I’ve been reading (and, let’s face it, publishing) a lot of books recently about discipleship. New discipleship programmes are a bit of a booming industry at the moment: Neil Cole, Frank Viola, Tony Dale, Tim Miller, Mike Breen, Alan Hirsh, the list goes on and on, and the premise of each of their books is essentially this: “What would it look like if the Early Church wrote a discipleship training manual? Read more about The Way of Life
I was planning to write a post defending Rick Warren (which, let’s face it, is news enough) from the suspicion and criticism aimed at his plans to establish a Saddleback Church franchise in London. I was going to say something like this:
I’ve been on both sides of this debate: initially as a Christian when a new denomination was looking to plant “one of their churches” in a very well-churched area; and then on the other side right now, as I’ve been questioned for planting churches in an area which area does have churches in it. I don’t believe as some (including the agency we work with) that church planting is necessary the best way to share the Gospel, nor do I believe it is the commission we’ve been given. (which I think said something about disciples and nothing about churches, which makes it a lot harder to carry out. If I can plant a church, then any fool can.) But there is still a merit in planting churches, even in an area with lots of churches already. First, people are different and we should contextualize the Gospel to as many tastes and subcultures as there are—no single local church can hope or expect to serve everyone. So there is always room for a church which is bringing something new to the area. Second, what’s the threshold for describing an area as well-churched or under-churched? You may actually find that an area which appears well-churched actually has difficulty serving all the people in that area, if you just try running the numbers.
Obviously the first point doesn’t apply to Saddleback, since it is practically the apotheosis of franchise Evangelicalism—it both defines and reflects the culture which many, many other churches are trying to achieve. Which leaves point two: try running the numbers and see. So I tried running the numbers. Read more about Base ecclesial colonialism, part 3
We did Acts 8 in house church Bible study a couple of weeks back:
So Philip started speaking, and beginning with this scripture proclaimed the good news about Jesus to him. Now as they were going along the road, they came to some water, and the eunuch said, “Look, there is water! What is to stop me from being baptized?”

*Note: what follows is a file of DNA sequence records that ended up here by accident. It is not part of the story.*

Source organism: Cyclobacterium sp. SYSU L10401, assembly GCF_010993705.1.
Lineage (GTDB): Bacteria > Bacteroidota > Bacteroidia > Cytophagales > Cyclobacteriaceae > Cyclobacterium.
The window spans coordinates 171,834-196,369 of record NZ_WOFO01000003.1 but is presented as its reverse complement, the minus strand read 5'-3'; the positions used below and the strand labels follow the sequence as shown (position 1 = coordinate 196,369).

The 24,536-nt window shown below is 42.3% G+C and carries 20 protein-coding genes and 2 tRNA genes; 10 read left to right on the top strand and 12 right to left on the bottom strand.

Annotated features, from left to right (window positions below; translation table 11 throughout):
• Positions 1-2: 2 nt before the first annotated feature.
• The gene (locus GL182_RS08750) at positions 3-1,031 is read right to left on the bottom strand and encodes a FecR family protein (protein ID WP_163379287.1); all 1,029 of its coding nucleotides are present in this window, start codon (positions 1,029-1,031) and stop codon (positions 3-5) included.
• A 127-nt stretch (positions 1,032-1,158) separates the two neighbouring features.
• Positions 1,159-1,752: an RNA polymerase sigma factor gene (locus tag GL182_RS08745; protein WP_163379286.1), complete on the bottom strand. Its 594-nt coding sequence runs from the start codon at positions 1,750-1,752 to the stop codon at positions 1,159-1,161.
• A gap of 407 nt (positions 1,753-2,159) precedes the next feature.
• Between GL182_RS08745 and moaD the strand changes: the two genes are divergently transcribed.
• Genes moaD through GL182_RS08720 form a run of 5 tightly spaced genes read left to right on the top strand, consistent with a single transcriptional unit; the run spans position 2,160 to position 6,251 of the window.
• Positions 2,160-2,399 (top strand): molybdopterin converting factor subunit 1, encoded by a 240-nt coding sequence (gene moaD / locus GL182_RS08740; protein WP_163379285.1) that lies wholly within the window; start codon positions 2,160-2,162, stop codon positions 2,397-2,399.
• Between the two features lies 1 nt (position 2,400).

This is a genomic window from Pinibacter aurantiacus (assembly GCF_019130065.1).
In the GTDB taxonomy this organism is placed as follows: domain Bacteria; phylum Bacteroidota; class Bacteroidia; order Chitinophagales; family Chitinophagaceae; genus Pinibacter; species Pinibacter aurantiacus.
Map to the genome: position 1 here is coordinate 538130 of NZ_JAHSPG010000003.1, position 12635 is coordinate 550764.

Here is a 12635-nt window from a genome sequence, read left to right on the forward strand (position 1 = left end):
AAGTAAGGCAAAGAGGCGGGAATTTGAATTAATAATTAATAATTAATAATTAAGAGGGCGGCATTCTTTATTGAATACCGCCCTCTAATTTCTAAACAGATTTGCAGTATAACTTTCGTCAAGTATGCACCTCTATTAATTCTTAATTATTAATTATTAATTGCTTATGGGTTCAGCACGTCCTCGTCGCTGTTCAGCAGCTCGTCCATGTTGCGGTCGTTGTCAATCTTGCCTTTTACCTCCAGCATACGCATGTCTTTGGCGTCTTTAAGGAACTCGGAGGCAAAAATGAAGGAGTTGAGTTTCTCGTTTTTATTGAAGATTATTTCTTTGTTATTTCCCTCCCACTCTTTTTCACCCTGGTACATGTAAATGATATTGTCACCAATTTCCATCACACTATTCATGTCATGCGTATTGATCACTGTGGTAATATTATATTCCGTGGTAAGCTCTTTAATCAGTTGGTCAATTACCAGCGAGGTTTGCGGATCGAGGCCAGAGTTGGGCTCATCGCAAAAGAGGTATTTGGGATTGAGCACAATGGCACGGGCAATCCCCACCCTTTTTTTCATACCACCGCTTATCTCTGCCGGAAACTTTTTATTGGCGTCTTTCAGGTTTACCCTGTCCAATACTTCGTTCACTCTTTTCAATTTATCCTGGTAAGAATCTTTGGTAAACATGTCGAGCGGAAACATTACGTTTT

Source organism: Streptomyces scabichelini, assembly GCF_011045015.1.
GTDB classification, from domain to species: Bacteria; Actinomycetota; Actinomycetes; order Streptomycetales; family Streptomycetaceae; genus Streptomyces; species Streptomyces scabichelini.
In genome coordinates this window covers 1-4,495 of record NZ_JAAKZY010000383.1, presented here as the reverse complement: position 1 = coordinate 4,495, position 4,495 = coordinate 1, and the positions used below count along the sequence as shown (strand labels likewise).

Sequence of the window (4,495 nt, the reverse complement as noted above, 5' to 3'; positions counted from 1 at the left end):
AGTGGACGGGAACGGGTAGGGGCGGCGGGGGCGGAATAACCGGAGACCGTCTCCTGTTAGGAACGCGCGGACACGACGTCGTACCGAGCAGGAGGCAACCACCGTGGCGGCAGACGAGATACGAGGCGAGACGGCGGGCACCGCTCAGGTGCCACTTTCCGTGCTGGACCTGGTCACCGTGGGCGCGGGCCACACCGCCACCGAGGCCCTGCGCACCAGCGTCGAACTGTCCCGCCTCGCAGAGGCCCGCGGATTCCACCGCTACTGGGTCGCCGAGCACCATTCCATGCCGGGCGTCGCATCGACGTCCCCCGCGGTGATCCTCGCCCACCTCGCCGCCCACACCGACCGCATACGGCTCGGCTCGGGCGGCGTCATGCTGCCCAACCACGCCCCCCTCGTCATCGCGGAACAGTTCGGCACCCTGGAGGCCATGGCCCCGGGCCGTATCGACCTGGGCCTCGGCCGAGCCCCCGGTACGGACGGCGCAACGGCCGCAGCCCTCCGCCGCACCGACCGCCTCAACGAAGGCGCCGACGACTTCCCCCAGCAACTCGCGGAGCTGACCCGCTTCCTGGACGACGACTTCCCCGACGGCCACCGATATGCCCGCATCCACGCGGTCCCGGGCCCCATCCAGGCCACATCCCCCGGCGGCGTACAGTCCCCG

Bible reading in church today included Ephesians 4:11:
It was he who gave some as apostles, some as prophets, some as evangelists, and some as pastors and teachers.
I’ve been involved in quite a few pastorless churches recently and I know how much they have cried out for a pastor to come (and save them?). People find it really hard to be in a church without a pastor.
Reading today’s passage, I can’t help wondering what would happen if we found it just as hard to be in a church without apostles, prophets, or evangelists. Read more about Some as pastors and teachers
When Jesus rose from the dead and appeared first to the women, he must have known that, in those days, the testimony of a woman would be considered half as valuable as that of a man. He must have known that the disciples would not believe them.
In fact, if he knew those things and he knew what he was doing, then he must have appeared first to the women because he knew that the disciples would not believe them. Read more about To the women first
As a student of linguistics*, a lover of the Bible, a missiologist interested in contextualization, and a frequent transgressor of the Eleventh Commandment, (“Thou shalt not hold strong views on controversial issues”) it’s no real surprise that I have a thing or two to say about the Son of God translation fracas. It seems very reminiscent of the equally silly debate about whether or not Bible translators should use the word Allah for God in Arabic translations of the Bible. Read more about Theologically acceptable translation
On Saturdays we try to have a family day off together, so often on Friday nights I spend a lot of time looking through tourist information and what’s-on web sites trying to think of something interesting to do. If you look at the official Kyoto city tourist information web site, you will find that the number one most accessed page was (until the new aquarium opened) Kyo Power Spots. So what’s a “power spot”? From the same page: Read more about Is the church a "power spot"?
I love Japanese, but it’s a confusing language sometimes. The Japanese word hato is used to refer to both the horrible grey birds that steal your sandwiches and then poo on you, and the lovely white birds that used to fly out of the Olympic flames until the Koreans accidentally barbecued them. Read more about Words don't have meanings